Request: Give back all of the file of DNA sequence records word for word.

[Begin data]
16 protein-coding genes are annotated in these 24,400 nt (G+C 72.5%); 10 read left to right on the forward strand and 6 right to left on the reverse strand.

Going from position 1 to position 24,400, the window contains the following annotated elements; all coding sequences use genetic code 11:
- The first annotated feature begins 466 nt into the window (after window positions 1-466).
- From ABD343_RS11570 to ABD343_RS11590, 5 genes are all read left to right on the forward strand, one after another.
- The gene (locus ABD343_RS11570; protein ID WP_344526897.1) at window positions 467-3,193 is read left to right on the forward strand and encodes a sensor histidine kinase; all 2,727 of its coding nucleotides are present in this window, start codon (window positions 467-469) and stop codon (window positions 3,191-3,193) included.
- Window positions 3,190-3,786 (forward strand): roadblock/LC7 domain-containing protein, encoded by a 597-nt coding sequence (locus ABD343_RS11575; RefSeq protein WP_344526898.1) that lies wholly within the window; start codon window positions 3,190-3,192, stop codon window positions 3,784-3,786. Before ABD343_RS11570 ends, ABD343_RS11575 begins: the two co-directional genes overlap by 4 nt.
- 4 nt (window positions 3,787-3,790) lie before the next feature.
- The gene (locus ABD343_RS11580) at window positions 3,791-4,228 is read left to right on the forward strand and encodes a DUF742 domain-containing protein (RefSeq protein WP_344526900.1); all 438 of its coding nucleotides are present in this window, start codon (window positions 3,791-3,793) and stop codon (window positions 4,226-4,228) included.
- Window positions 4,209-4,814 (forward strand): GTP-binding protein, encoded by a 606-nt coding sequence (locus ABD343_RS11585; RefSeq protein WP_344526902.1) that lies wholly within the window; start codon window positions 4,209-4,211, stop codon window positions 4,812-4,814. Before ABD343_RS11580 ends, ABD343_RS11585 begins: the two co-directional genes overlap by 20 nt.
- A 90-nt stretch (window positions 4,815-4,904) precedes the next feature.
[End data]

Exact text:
16 protein-coding genes are annotated in these 24,400 nt (G+C 72.5%); 10 read left to right on the forward strand and 6 right to left on the reverse strand.

Going from position 1 to position 24,400, the window contains the following annotated elements; all coding sequences use genetic code 11:
- The first annotated feature begins 466 nt into the window (after window positions 1-466).
- From ABD343_RS11570 to ABD343_RS11590, 5 genes are all read left to right on the forward strand, one after another.
- The gene (locus ABD343_RS11570; protein ID WP_344526897.1) at window positions 467-3,193 is read left to right on the forward strand and encodes a sensor histidine kinase; all 2,727 of its coding nucleotides are present in this window, start codon (window positions 467-469) and stop codon (window positions 3,191-3,193) included.
- Window positions 3,190-3,786 (forward strand): roadblock/LC7 domain-containing protein, encoded by a 597-nt coding sequence (locus ABD343_RS11575; RefSeq protein WP_344526898.1) that lies wholly within the window; start codon window positions 3,190-3,192, stop codon window positions 3,784-3,786. Before ABD343_RS11570 ends, ABD343_RS11575 begins: the two co-directional genes overlap by 4 nt.
- 4 nt (window positions 3,787-3,790) lie before the next feature.
- The gene (locus ABD343_RS11580) at window positions 3,791-4,228 is read left to right on the forward strand and encodes a DUF742 domain-containing protein (RefSeq protein WP_344526900.1); all 438 of its coding nucleotides are present in this window, start codon (window positions 3,791-3,793) and stop codon (window positions 4,226-4,228) included.
- Window positions 4,209-4,814 (forward strand): GTP-binding protein, encoded by a 606-nt coding sequence (locus ABD343_RS11585; RefSeq protein WP_344526902.1) that lies wholly within the window; start codon window positions 4,209-4,211, stop codon window positions 4,812-4,814. Before ABD343_RS11580 ends, ABD343_RS11585 begins: the two co-directional genes overlap by 20 nt.
- A 90-nt stretch (window positions 4,815-4,904) precedes the next feature.